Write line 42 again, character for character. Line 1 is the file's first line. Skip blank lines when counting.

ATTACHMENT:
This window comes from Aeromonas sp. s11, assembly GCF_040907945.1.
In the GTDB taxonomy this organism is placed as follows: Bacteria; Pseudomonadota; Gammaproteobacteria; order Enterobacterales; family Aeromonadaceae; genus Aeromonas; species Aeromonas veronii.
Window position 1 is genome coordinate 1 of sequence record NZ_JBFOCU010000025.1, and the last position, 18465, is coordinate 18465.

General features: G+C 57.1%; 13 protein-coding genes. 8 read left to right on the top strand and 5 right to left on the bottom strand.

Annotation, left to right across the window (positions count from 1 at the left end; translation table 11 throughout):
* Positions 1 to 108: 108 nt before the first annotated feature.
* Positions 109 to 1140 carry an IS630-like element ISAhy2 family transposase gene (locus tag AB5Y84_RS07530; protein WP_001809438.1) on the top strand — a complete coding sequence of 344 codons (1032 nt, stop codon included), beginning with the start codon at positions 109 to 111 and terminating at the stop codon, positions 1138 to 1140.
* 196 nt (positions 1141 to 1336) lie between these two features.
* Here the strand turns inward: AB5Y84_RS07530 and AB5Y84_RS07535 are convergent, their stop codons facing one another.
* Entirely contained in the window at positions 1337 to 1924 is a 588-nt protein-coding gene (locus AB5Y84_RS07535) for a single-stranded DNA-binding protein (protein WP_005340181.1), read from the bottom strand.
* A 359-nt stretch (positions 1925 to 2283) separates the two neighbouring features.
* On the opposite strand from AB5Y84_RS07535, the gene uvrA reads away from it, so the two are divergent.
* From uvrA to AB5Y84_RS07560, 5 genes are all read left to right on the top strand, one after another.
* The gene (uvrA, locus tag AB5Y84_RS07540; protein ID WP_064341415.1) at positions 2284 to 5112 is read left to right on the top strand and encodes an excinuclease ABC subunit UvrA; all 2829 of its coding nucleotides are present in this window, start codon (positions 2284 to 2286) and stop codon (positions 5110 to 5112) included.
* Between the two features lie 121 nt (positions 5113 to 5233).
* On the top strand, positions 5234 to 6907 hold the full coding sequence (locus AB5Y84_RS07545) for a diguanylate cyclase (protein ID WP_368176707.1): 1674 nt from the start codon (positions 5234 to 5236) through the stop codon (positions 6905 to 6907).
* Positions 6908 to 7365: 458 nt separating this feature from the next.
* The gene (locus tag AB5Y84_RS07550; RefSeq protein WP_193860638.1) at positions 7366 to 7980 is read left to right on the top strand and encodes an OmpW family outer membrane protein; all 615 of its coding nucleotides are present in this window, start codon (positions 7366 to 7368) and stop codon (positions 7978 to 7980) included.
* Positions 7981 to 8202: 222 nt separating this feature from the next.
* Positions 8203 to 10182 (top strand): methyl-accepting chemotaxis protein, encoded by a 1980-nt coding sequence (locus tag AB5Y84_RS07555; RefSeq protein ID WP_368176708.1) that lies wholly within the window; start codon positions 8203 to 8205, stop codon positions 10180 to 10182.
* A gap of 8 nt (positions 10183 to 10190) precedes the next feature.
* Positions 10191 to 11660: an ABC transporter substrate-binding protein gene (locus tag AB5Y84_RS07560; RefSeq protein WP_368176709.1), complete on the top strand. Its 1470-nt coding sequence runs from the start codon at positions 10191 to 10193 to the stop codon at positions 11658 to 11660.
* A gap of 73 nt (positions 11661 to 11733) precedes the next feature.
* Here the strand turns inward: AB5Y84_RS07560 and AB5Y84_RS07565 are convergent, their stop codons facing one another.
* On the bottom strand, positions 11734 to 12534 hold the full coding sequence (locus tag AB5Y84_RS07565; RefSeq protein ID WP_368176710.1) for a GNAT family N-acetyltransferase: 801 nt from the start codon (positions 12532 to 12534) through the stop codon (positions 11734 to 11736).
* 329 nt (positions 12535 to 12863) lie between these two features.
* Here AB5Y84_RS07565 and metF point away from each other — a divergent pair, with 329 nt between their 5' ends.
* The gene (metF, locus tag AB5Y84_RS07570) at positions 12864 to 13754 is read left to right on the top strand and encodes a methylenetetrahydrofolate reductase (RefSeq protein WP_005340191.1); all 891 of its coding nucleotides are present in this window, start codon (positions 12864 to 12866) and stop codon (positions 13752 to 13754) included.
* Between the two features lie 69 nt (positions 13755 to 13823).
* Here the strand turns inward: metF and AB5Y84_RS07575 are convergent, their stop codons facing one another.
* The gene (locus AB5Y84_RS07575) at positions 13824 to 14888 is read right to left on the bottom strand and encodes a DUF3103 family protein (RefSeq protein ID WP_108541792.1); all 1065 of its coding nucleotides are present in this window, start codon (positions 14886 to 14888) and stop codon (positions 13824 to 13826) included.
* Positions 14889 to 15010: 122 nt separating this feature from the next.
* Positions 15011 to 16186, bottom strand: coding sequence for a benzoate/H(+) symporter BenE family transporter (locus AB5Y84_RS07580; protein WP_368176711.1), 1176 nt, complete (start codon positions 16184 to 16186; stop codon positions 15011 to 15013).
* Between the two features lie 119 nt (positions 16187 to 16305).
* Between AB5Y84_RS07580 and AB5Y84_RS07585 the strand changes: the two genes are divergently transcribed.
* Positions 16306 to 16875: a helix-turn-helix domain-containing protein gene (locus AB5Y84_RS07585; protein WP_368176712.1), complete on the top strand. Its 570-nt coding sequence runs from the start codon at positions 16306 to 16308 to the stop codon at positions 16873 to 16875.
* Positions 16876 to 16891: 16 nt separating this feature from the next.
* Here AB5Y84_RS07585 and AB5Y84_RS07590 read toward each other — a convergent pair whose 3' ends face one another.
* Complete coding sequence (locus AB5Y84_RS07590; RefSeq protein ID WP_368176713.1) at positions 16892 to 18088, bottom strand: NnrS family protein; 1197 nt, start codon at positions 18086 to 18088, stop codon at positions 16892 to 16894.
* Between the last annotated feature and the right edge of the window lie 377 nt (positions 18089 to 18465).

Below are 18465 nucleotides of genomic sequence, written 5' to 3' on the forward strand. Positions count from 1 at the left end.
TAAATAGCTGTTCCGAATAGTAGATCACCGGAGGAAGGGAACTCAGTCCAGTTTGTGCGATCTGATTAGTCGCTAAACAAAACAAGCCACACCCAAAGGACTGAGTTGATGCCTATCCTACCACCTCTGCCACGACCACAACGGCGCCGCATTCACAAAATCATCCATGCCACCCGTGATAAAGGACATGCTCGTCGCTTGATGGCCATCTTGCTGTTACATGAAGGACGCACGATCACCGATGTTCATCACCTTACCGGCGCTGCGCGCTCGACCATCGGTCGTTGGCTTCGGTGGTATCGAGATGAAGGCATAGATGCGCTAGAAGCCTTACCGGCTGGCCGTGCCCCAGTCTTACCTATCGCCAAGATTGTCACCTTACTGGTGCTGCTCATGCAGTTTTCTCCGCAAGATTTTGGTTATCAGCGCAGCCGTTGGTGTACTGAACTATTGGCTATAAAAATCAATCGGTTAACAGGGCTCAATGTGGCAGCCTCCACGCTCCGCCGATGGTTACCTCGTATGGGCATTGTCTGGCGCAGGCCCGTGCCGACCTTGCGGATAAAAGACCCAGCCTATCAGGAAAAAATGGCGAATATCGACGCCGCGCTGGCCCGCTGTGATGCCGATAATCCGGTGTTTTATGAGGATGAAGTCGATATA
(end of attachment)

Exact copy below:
TAAATAGCTGTTCCGAATAGTAGATCACCGGAGGAAGGGAACTCAGTCCAGTTTGTGCGATCTGATTAGTCGCTAAACAAAACAAGCCACACCCAAAGGACTGAGTTGATGCCTATCCTACCACCTCTGCCACGACCACAACGGCGCCGCATTCACAAAATCATCCATGCCACCCGTGATAAAGGACATGCTCGTCGCTTGATGGCCATCTTGCTGTTACATGAAGGACGCACGATCACCGATGTTCATCACCTTACCGGCGCTGCGCGCTCGACCATCGGTCGTTGGCTTCGGTGGTATCGAGATGAAGGCATAGATGCGCTAGAAGCCTTACCGGCTGGCCGTGCCCCAGTCTTACCTATCGCCAAGATTGTCACCTTACTGGTGCTGCTCATGCAGTTTTCTCCGCAAGATTTTGGTTATCAGCGCAGCCGTTGGTGTACTGAACTATTGGCTATAAAAATCAATCGGTTAACAGGGCTCAATGTGGCAGCCTCCACGCTCCGCCGATGGTTACCTCGTATGGGCATTGTCTGGCGCAGGCCCGTGCCGACCTTGCGGATAAAAGACCCAGCCTATCAGGAAAAAATGGCGAATATCGACGCCGCGCTGGCCCGCTGTGATGCCGATAATCCGGTGTTTTATGAGGATGAAGTCGATATA